Posts Tagged ‘Columbia’
Yes, that’s correct Gaga fans, the Lady herself will take stage at the Fox Theatre in St. Louis on January 7. The concert is part of her film-referencing “Monster Ball” tour, which launched in late November (Gaga announced plans for this tour about two weeks after the Kanye-Gaga tour fell through).
Local band, the Doxies, played a little country and a little rock ‘n’ roll at the Blue Note Saturday night. Feet started tapping and people started dancing as these guys took the stage.
Directed by the lead singer and guitarist, Brent Maness, further vocals and guitar were taken up by Tim Lloyd (who is, respectively, a reporter for the Columbia Missourian).
The Doxies’ style is hard to define–it is something like folk-meets-rock-meets-country-meets-Americana.
Add in some backyard harmonizing, a couple of twangy guitar riffs and a rock-style attitude. Then, you might see (or, rather, hear) a glimpse of the “Doxie” style and the reason Columbians love this hometown band.
The Hooten Hallers never fail to disappoint with their rowdy, fun, loud performances. They took over the Blue Fugue Saturday night, yelling, hollering and reaching pitches I didn’t think possible for a crowd of 30 to 40 gathered tightly to the stage.
The Blue Note was alive Saturday night with the floor crowd dancing wildly to the Hipnecks, a band that describes its music as rooted in “the fertile grounds of the American Midwest.” Filled with incredible fast-paced guitar solos from guitarist Zach Harrison and the husky, smooth voice of guitarist, vocalist and harmonica extraordinaire Pat Kay (who also happens to play the mandolin, banjo and djembe), the Hipnecks kept the crowd jumping through their hour-long set.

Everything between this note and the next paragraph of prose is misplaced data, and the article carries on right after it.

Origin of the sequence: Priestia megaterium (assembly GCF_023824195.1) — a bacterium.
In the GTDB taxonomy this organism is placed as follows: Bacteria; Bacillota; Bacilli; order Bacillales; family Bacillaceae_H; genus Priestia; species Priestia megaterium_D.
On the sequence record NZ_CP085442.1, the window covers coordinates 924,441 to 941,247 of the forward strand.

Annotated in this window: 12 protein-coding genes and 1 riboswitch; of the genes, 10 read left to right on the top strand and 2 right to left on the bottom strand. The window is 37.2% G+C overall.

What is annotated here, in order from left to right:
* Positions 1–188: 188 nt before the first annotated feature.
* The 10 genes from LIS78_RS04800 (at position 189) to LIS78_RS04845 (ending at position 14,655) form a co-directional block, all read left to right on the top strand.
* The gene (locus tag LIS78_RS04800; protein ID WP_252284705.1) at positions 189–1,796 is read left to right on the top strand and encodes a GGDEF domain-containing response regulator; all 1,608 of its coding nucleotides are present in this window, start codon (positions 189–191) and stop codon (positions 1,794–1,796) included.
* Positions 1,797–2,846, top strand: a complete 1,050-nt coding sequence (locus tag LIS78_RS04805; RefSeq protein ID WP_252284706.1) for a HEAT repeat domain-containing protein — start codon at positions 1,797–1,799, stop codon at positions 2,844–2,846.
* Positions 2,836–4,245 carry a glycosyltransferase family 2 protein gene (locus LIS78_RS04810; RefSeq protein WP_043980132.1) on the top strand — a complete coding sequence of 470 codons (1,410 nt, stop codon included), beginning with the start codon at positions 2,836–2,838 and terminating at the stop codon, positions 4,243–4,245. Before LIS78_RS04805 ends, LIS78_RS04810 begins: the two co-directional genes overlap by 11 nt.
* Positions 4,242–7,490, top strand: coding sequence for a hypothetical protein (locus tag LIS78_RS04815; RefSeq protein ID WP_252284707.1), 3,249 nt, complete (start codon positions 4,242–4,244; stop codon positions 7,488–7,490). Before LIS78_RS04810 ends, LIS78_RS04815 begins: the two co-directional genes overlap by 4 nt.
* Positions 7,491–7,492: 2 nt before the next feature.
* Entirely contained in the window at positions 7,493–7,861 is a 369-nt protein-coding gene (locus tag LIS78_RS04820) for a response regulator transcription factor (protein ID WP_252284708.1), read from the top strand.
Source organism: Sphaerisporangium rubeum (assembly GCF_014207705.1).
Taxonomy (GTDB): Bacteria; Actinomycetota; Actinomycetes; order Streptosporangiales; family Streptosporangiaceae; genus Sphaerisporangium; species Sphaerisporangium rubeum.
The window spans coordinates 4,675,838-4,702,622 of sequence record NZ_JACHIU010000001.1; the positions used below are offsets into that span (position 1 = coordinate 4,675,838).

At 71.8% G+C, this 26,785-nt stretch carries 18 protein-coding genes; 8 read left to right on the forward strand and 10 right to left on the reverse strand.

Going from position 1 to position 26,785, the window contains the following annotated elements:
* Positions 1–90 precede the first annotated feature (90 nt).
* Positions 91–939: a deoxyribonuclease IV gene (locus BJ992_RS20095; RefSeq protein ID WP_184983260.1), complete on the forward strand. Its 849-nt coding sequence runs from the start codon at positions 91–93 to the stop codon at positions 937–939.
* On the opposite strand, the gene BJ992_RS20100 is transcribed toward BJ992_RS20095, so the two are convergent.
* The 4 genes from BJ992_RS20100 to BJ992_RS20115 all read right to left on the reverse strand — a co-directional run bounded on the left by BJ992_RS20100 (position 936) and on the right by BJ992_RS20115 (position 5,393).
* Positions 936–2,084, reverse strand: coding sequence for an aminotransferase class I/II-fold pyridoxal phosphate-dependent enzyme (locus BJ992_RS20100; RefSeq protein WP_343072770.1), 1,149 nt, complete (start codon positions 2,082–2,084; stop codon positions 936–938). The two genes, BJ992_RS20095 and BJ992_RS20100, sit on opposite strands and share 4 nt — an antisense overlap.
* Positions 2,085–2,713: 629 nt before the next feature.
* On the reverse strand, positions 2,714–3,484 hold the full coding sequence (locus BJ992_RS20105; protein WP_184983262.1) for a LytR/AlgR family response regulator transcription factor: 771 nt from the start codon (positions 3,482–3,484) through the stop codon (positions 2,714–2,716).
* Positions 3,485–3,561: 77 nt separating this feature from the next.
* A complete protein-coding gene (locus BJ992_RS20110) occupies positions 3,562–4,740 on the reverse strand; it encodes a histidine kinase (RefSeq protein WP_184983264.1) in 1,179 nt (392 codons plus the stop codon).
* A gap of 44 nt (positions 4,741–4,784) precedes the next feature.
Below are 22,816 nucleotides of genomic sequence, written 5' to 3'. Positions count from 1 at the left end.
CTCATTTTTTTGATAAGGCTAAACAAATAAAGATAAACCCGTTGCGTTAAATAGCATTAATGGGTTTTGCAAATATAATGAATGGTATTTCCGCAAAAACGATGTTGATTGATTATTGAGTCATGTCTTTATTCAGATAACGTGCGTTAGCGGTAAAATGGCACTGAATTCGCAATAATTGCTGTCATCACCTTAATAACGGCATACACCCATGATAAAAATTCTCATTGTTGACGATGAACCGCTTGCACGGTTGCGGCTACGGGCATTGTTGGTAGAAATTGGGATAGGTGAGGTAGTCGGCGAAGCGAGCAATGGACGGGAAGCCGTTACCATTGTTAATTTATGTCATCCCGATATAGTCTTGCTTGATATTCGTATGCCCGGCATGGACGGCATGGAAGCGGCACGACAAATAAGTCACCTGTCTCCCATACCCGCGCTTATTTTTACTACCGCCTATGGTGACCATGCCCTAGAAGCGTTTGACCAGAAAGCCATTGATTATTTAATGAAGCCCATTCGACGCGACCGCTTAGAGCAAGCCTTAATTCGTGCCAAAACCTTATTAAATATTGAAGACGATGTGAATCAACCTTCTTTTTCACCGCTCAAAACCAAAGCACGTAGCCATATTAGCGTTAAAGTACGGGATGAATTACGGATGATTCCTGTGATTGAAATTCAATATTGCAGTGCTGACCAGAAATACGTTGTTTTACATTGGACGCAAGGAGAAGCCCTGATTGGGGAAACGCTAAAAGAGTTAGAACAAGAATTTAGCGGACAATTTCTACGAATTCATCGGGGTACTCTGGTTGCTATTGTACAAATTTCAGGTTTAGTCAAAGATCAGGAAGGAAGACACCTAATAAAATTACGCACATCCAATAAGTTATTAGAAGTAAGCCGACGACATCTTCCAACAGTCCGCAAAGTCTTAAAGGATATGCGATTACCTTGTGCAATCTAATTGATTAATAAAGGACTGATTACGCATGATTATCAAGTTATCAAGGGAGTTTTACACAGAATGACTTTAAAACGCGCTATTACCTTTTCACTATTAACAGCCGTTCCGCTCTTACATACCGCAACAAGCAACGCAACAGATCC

Sometimes a person craves synthesizers, tape loops and DJs. Other times, all you want is clean, open-hearted Missouri style.
At ten o’clock, Michael Kendrick and the Blue Eyed Sons took stage at the Blue Fugue downtown. Singing about love, travelin’ and “Wrecking Like a Train”, these men offered Columbians a chance to hear some true Midwest music Friday night.
Particularly pleasing were the men’s modest yet distinct guitar chords and the occasional use of harmonica. But only where needed.
Mike Kendrick and the Blue Eyed Sons–made up of John Dalton, Matt Zufall and Joe Ellison–are Missourians to the core. Generally playing in either St. Louis or Columbia, the men draw likenesses to Bob Dylan, Jeff Tweedy–and, in my opinion, even a little John Denver.
Needless to say, the crowd swayed and sang to their tastefully “real” tunes as lead singer, Kendrick drew his band into some true folksy harmonies.
These men were more than a great segway into Company of Thieves, which played directly afterwards. Think: crowd-pleaser, but far from the easy-way-out.
The film takes place in Vienna where an ex-crook (Johannes Krisch) is working in a brothel. He falls in love with a Ukrainian hooker (Irina Potapenko), makes a terrible attempt at a robbery and meets various other people with dark stories to tell.
Brad Prager, a Mizzou professor German and Film Studies, will be the “tour guide” for the show.
The Passport Series will take place each Wednesday and Thursday evening at 7 p.m. through mid-October.
Next week’s film is Night and Day, a Korean film about an art student traveling through Paris and trying to find love and meaning.